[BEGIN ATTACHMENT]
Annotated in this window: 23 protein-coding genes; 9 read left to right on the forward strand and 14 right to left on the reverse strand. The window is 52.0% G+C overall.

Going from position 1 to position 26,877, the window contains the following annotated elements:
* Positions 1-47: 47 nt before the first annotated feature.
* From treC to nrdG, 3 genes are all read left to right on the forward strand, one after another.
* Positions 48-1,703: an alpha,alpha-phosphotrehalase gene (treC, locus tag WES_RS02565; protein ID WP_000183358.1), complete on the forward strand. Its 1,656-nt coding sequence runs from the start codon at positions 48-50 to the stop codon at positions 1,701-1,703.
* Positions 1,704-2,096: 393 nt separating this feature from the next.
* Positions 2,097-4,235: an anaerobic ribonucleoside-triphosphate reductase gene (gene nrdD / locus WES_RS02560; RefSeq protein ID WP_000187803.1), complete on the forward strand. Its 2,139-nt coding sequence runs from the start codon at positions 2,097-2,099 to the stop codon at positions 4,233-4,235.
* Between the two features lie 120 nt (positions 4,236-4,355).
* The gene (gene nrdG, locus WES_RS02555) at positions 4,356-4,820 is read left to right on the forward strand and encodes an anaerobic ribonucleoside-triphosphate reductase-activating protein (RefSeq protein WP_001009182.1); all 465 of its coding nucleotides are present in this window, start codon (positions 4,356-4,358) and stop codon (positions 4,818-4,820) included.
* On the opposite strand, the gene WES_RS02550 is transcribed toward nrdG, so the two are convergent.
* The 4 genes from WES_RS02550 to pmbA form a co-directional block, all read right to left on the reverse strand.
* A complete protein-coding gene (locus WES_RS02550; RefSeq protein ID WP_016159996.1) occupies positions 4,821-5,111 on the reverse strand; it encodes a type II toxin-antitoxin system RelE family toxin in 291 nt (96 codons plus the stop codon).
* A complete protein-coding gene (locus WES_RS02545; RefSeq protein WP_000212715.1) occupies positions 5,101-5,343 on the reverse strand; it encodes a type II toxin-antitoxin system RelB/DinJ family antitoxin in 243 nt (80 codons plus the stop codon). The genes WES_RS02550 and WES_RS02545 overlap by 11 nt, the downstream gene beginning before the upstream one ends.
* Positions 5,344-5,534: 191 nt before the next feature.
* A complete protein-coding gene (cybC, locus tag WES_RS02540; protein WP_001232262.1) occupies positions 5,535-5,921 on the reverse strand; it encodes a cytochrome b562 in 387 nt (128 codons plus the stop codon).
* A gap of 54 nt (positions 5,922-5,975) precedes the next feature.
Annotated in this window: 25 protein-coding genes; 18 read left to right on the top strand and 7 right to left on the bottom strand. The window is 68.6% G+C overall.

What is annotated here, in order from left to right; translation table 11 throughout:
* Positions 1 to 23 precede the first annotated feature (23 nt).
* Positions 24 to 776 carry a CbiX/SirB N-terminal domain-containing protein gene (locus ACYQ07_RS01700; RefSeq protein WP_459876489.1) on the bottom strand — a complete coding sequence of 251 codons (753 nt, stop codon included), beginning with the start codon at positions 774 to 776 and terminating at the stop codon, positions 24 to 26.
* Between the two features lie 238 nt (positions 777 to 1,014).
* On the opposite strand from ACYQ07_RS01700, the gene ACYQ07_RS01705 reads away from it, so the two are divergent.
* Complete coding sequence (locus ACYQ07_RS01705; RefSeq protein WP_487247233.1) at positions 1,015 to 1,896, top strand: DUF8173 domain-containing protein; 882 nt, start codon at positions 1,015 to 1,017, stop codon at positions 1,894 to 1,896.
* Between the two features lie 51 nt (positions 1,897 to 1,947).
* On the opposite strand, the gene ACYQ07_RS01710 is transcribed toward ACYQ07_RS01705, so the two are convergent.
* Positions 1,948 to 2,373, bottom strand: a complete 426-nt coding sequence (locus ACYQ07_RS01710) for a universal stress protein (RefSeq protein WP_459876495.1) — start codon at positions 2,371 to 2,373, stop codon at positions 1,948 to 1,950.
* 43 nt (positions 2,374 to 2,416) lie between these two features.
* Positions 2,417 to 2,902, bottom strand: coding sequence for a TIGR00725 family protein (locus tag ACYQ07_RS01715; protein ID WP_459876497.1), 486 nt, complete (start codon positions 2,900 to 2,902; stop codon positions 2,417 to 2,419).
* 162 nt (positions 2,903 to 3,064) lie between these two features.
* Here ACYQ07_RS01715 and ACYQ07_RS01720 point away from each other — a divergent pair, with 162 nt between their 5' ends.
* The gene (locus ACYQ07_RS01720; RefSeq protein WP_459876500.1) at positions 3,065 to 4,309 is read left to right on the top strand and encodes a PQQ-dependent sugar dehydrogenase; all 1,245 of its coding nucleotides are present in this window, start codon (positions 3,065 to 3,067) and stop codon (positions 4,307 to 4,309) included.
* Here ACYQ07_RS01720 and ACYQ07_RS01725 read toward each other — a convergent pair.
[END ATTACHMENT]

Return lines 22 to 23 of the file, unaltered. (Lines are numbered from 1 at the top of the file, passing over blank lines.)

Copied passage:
* On the opposite strand from ACYQ07_RS01700, the gene ACYQ07_RS01705 reads away from it, so the two are divergent.
* Complete coding sequence (locus ACYQ07_RS01705; RefSeq protein WP_487247233.1) at positions 1,015 to 1,896, top strand: DUF8173 domain-containing protein; 882 nt, start codon at positions 1,015 to 1,017, stop codon at positions 1,894 to 1,896.